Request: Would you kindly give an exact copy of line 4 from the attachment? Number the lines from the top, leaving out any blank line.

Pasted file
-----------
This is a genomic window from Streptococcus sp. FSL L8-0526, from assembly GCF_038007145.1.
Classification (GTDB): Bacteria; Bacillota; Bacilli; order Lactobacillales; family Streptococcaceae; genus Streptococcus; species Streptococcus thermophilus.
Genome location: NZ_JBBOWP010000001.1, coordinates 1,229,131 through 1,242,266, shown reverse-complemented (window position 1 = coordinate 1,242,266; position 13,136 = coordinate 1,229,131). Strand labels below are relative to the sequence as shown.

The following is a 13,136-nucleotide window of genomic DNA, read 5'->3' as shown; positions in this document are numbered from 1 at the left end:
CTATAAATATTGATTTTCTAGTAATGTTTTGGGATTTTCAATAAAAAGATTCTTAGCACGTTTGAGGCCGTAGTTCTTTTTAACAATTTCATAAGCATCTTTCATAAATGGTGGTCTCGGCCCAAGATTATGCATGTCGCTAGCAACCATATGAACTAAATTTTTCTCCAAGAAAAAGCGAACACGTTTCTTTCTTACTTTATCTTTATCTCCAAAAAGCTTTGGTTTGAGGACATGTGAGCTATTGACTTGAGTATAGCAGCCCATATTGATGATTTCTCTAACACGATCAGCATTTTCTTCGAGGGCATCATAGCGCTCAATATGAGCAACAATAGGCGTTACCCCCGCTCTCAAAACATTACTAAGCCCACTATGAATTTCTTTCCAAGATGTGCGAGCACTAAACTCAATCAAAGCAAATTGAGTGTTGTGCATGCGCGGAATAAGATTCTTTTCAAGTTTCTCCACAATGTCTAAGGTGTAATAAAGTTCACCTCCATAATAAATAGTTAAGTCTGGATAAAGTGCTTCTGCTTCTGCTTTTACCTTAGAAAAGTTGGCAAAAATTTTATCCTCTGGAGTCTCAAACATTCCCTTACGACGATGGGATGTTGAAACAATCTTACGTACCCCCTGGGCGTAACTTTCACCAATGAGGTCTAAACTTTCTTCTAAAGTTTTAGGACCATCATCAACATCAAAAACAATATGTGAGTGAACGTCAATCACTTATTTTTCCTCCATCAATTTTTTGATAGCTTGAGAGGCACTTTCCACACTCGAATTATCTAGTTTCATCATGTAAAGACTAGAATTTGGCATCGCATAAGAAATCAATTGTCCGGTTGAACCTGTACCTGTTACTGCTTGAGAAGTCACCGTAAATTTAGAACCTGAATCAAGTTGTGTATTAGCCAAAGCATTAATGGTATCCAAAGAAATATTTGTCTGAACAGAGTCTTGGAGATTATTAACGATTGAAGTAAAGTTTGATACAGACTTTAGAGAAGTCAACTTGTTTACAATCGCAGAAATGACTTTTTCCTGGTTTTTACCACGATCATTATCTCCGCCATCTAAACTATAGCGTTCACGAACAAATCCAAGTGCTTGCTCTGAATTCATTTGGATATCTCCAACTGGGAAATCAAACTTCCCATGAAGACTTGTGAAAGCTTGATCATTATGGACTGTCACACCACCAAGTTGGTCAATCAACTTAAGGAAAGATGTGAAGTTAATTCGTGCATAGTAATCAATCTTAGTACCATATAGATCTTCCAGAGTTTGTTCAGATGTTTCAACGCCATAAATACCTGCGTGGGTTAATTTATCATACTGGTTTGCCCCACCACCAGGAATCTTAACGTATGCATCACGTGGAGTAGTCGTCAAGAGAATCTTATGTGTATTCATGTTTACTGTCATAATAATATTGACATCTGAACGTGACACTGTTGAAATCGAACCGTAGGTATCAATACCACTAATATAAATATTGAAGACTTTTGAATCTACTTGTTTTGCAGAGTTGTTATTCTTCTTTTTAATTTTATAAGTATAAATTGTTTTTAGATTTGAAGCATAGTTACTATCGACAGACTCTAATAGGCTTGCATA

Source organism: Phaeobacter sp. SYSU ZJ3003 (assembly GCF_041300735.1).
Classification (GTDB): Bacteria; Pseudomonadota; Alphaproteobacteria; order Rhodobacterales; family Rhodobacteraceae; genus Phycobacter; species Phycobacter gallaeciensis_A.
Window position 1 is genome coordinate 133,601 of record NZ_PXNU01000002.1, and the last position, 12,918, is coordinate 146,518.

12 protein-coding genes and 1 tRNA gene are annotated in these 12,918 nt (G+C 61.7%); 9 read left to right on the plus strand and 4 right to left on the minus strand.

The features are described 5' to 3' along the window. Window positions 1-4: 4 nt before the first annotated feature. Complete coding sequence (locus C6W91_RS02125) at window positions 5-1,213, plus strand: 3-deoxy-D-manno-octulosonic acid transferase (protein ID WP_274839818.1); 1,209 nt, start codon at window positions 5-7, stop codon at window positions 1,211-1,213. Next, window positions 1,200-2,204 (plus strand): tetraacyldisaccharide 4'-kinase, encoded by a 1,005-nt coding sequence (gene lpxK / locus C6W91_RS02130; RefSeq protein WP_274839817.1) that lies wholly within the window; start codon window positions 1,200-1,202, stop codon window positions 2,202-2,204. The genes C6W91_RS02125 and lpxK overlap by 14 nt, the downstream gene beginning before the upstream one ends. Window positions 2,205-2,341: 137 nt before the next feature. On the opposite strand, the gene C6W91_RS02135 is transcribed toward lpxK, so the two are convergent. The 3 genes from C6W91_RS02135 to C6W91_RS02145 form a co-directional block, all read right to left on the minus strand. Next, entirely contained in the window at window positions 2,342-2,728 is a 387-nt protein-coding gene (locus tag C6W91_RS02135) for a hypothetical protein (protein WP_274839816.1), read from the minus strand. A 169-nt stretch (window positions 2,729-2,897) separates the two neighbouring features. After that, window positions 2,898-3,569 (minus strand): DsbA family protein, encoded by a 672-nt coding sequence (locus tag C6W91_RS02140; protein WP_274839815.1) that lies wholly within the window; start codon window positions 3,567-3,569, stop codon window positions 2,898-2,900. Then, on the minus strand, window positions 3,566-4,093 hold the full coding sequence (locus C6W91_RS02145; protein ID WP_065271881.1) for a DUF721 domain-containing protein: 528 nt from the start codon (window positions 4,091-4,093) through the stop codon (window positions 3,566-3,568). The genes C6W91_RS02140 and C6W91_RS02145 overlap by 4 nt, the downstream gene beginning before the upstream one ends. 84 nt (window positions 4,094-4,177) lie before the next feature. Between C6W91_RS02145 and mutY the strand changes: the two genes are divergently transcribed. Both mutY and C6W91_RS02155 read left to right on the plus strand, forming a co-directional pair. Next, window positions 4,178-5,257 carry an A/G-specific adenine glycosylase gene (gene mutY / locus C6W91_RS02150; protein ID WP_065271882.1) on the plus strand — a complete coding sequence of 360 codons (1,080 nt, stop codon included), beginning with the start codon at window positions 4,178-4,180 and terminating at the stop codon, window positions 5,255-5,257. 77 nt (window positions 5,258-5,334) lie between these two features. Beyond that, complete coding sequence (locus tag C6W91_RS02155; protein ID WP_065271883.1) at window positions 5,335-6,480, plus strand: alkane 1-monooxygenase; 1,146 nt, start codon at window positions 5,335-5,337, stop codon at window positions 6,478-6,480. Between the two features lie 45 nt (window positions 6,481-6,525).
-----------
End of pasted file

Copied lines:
The following is a 13,136-nucleotide window of genomic DNA, read 5'->3' as shown; positions in this document are numbered from 1 at the left end: